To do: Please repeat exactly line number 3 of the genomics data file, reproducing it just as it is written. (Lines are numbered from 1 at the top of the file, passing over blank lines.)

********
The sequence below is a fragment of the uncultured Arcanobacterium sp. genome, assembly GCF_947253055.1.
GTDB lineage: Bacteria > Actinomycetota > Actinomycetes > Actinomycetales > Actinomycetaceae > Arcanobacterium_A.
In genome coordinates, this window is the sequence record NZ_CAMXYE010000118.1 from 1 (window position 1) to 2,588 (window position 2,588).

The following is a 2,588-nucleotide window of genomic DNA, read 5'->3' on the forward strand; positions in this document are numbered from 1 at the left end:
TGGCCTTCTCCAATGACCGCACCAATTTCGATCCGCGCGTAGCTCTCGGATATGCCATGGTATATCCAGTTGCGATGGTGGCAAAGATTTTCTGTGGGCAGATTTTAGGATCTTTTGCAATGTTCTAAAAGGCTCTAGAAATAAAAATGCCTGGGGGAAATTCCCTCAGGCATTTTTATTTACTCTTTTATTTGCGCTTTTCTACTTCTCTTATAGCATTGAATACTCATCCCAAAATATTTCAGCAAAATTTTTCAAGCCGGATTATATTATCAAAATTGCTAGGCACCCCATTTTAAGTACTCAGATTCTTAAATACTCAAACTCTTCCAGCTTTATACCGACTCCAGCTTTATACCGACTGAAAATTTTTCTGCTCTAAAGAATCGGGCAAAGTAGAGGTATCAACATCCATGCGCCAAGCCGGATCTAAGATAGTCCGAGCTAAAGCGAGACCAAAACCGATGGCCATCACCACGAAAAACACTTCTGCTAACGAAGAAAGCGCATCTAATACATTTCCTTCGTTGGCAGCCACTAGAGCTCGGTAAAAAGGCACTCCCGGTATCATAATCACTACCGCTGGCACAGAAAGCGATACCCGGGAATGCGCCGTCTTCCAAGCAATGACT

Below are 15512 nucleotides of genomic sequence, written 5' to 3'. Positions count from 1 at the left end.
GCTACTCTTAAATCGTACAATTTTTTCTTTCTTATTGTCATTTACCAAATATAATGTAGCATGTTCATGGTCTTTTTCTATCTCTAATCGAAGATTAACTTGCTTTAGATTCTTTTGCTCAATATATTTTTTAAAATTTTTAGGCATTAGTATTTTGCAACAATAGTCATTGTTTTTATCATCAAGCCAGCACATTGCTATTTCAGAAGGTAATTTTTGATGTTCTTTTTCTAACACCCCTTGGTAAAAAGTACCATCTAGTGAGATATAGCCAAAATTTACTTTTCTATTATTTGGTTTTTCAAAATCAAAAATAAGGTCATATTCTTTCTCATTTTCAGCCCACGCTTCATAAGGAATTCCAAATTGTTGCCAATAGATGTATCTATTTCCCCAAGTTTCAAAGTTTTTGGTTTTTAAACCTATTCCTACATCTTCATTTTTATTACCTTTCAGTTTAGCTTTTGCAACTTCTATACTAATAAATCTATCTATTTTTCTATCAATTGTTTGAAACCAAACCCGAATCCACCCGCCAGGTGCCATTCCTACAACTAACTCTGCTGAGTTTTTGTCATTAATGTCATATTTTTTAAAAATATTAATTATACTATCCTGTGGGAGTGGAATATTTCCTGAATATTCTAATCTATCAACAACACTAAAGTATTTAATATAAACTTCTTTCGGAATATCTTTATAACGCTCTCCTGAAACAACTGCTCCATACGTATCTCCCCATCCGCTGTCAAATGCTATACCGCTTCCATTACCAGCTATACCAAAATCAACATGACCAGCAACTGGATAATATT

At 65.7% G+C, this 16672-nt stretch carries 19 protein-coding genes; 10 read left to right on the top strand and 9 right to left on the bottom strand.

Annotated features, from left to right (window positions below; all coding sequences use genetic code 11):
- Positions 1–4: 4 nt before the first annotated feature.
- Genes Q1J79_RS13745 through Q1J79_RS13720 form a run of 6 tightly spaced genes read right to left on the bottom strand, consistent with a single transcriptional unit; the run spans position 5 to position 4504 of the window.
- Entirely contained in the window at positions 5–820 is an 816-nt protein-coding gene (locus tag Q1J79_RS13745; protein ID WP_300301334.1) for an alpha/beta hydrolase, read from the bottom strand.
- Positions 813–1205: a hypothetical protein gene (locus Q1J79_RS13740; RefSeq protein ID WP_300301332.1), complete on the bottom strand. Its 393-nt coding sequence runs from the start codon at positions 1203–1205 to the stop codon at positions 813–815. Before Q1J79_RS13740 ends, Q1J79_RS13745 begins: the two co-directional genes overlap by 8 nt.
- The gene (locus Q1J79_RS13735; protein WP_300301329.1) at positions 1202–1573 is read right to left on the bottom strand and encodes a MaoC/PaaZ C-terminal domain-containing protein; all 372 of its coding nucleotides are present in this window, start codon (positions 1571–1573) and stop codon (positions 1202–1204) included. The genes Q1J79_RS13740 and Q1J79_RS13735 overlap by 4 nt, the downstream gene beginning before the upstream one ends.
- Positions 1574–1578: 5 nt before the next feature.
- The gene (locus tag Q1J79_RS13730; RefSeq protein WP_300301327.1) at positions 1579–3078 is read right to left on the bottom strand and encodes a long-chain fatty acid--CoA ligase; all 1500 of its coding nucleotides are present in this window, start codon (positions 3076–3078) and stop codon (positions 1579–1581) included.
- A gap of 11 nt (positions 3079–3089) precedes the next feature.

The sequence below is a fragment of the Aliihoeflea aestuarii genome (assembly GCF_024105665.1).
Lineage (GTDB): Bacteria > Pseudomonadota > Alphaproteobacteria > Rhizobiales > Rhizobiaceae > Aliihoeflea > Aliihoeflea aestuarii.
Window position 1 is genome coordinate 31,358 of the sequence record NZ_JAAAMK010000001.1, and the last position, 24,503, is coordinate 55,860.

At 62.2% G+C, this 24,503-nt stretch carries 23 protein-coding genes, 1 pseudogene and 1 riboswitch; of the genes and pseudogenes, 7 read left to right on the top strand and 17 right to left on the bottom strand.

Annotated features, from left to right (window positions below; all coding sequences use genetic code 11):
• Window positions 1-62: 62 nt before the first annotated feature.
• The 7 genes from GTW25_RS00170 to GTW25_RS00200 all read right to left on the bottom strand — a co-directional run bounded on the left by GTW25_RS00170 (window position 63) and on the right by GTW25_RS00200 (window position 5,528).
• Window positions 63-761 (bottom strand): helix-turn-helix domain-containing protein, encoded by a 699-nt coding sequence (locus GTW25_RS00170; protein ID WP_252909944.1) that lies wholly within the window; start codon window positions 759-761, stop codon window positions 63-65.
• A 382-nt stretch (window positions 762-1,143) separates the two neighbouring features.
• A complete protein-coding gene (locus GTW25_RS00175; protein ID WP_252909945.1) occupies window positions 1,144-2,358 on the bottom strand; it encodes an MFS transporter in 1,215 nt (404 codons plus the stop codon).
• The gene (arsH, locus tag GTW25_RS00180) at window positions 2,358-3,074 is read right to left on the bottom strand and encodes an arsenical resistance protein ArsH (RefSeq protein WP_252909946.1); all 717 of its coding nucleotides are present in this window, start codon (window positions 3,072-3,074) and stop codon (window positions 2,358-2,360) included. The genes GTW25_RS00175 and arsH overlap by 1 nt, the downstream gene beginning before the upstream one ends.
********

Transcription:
In genome coordinates, this window is the sequence record NZ_CAMXYE010000118.1 from 1 (window position 1) to 2,588 (window position 2,588).